Comings and goings: NPR board elects Jennifer Ferro as chair, network names chief arts editor …

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NPR announced results Friday of recent board of directors elections.


Jennifer Ferro, president of KCRW in Santa Monica, Calif., was elected chair. She previously served as vice chair and succeeds Jeff Sine, whose term expired.

“I am honored to take on the role of Board Chair and to help guide this critical organization to meet and serve the American people along with over 200 community public media organizations,” said Ferro in a news release.

Catherine Levene, a public director and former president of the National Media Group at Meredith Corporation, was elected vice chair.

Ciera Crawford was promoted to chief arts and culture hub editor for NPR.


Crawford joined NPR as a producer for All Things Considered in 2019. She later worked as a supervising producer for ATC and most recently served as deputy culture editor.

“Everything I’ve done in my career has prepared me for this opportunity,” said Crawford in a staff memo. “As a longtime NPR listener and Virginia State University alumna, I’m truly honored. I look forward to partnering with my colleagues across the network to elevate NPR’s culture coverage.”

Peter Clowney was appointed COO for Nebraska Public Media.


Clowney most recently worked as VP of content for Pushkin Industries, an audio production company. He also worked as VP of podcasting for SiriusXM, VP of content and strategy for Stitcher, and head editor for Gimlet Media.

Clowney’s new appointment marks his return to public media. From 1993–2015, he worked for WHYY in Philadelphia, WBEZ in Chicago, Illinois Public Media, Public Radio International and American Public Media.

“We are pleased to welcome Peter to our team,” said Nebraska Public Media GM Mark Leonard in a news release. “He has a strong background in media management and will be a key player as we implement our strategic priorities in the future. His commitment to content and journalism is strong, as is his belief in the essential nature of public media.”

Rocky Mountain Public Media announced leadership hires.


Ayana Contreras became assistant GM of radio and PD for The Drop. Contreras most recently worked as content director for Vocalo, owned by Chicago Public Media, and also hosted Reclaimed Soul, a music program on the station. She has been a contributor to NPR Music and DownBeat magazine.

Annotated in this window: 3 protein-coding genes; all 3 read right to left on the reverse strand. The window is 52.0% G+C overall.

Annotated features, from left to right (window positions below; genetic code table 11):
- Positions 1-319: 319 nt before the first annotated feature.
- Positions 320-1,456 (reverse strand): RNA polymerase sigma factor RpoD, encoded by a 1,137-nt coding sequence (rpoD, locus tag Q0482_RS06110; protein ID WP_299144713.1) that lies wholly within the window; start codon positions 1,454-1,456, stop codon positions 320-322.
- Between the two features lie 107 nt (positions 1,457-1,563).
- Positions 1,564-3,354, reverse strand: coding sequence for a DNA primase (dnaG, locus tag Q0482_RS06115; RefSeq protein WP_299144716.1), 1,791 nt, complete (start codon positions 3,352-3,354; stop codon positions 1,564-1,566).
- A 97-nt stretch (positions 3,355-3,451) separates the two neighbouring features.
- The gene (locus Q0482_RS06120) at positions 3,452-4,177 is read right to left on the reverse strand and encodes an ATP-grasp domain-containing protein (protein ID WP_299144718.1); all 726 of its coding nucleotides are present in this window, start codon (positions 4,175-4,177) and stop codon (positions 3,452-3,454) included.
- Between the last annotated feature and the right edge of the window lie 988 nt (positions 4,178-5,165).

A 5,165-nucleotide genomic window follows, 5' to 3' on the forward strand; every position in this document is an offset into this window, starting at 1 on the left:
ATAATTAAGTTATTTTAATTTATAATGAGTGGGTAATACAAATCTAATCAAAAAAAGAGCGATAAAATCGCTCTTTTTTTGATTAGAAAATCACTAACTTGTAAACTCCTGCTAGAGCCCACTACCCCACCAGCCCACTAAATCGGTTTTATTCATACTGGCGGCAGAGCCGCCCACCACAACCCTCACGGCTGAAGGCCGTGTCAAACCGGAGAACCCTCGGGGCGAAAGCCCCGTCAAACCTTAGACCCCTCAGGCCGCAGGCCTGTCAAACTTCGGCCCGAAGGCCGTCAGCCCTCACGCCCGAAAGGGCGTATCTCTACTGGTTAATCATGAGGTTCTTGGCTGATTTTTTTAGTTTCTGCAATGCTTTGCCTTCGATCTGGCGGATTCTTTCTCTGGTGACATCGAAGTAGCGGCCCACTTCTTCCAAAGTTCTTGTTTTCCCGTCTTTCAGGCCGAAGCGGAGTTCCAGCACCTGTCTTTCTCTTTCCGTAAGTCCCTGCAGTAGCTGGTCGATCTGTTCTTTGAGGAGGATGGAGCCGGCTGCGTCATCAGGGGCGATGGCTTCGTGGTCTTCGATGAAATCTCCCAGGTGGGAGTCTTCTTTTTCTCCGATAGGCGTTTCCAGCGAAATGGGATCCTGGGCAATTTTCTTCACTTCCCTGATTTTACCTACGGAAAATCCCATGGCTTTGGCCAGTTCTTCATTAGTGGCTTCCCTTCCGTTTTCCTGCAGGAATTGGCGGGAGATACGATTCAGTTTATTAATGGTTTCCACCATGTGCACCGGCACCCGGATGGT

As part of the hire, Tosh Jackson moves into the role of production director.

“I’m over the moon to embark on this new journey. My passion for jazz and urban alternative music finds a unique home here at Rocky Mountain Public Media — one of the only places in the country where both formats coexist in one forward-leaning organization,” said Contreras in a news release. “I’m elated to connect to Colorado’s vibrant cultural scenes and I look forward to our stations continuing to mirror and amplify the richness of this region.”

Maribel Perez Wadsworth became president and CEO of The John S. and James L. Knight Foundation.


Wadsworth succeeds Alberto Ibargüen, who announced his decision to retire in March. She starts the role in January.

Wadsworth is a former president of Gannett and was publisher of USA Today. She has served on the boards for the Associated Press and the Pew Research Center.

“Throughout my career as a journalist and executive, I have sought to make a difference in people’s lives. No organization embodies that ideal more closely than the Knight Foundation,” she said in a news release. “I’m proud to follow in the footsteps of Alberto Ibargüen, a visionary leader, with a multitude of accomplishments over the past two decades. It is an honor to build on his considerable legacy.”


Kurt Lanning was named chief engineer for North Country Public Radio in Canton, N.Y. Lanning most recently worked as director of engineering for Mountain Lake PBS in Plattsburgh, N.Y. Longtime Chief Engineer Bob Sauter, who stepped down from the full-time role in 2021, has been serving as interim engineer since Keith Smeal left the station in September to take the chief engineering job at Bonneville International in Seattle.



LaDawn Lee Fuhr became corporate relations director for KASU in Jonesboro, Ark. Fuhr is already heard on KASU’s airwaves as creator and host of 6 Degrees of the Delta, a weekly music program. “LaDawn has a long history with KASU, as a listener, a fan, a contributor and a volunteer program host,” said Station Manager Mark Smith in a news release. “She is enthusiastic about the station, and we are excited to see her foster the support we already have, and to develop more partnerships with local businesses and organizations in our region.”